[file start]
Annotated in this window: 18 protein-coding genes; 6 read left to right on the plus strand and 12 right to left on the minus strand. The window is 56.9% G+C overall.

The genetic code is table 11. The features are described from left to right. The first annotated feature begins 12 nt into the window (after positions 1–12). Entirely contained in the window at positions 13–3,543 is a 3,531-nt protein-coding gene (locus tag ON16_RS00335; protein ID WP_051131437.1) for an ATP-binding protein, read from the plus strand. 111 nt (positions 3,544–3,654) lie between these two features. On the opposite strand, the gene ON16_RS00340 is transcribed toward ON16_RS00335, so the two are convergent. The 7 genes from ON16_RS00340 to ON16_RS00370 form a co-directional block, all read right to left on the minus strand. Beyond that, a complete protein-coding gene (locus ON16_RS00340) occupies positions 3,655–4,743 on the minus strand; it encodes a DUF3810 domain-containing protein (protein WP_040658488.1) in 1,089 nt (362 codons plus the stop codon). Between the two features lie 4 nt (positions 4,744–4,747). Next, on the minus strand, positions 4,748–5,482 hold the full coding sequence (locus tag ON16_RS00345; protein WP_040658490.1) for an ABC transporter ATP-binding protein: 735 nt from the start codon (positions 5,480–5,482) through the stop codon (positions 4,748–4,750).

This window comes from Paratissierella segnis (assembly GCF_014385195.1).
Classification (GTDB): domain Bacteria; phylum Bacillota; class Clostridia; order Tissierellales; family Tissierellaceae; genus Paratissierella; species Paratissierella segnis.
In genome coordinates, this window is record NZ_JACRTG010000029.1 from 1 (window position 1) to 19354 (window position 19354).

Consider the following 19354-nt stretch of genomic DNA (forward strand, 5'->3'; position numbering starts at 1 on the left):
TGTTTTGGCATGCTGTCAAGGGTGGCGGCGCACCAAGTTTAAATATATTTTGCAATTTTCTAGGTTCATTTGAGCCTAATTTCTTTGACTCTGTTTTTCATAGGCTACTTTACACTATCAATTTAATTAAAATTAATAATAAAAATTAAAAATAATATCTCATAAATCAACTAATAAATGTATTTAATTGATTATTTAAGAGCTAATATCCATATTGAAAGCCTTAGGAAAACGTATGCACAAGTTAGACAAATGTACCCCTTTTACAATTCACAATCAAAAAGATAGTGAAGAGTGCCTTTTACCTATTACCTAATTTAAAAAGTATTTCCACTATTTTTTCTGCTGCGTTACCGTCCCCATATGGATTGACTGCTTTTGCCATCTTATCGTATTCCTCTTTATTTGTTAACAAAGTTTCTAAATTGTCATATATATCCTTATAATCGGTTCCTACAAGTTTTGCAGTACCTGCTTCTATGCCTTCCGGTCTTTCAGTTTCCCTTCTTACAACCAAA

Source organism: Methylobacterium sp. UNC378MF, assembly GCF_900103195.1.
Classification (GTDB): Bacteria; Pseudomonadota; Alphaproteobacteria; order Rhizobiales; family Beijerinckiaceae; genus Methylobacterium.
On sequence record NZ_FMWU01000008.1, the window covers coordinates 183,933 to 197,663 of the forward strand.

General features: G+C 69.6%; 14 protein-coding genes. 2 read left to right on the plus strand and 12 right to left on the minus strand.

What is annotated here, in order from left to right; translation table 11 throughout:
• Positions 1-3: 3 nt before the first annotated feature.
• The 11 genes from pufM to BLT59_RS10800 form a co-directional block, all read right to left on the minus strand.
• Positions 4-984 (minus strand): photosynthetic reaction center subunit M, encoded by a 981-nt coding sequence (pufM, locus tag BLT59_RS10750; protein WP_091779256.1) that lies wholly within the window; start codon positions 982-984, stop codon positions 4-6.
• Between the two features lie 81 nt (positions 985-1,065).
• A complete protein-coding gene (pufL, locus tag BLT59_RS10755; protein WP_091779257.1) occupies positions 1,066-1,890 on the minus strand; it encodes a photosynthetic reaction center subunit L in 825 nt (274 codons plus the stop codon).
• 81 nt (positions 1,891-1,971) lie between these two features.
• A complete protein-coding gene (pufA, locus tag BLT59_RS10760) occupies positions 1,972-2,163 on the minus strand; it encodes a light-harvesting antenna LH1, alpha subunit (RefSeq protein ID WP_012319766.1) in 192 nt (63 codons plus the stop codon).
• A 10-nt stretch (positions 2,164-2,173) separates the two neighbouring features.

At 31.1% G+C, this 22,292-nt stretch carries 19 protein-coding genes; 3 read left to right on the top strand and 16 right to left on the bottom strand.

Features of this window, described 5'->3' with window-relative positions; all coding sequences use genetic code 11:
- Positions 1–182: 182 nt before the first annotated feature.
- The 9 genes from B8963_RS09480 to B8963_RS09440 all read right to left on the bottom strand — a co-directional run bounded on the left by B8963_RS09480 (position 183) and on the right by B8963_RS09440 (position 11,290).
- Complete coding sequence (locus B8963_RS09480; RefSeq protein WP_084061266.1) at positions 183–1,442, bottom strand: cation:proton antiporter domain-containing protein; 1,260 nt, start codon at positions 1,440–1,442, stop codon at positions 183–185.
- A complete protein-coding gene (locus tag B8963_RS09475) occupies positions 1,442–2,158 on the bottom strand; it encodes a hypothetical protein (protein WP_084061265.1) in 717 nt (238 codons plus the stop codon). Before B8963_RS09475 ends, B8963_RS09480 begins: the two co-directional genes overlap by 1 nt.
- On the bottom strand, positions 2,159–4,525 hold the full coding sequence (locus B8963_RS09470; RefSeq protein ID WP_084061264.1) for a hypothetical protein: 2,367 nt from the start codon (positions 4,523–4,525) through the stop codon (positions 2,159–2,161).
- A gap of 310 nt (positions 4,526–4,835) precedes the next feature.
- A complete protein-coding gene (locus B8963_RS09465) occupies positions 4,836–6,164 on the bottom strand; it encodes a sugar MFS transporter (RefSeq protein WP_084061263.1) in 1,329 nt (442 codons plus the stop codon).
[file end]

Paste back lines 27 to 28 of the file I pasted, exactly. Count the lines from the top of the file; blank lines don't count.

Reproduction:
- On the bottom strand, positions 2,159–4,525 hold the full coding sequence (locus B8963_RS09470; RefSeq protein ID WP_084061264.1) for a hypothetical protein: 2,367 nt from the start codon (positions 4,523–4,525) through the stop codon (positions 2,159–2,161).
- A gap of 310 nt (positions 4,526–4,835) precedes the next feature.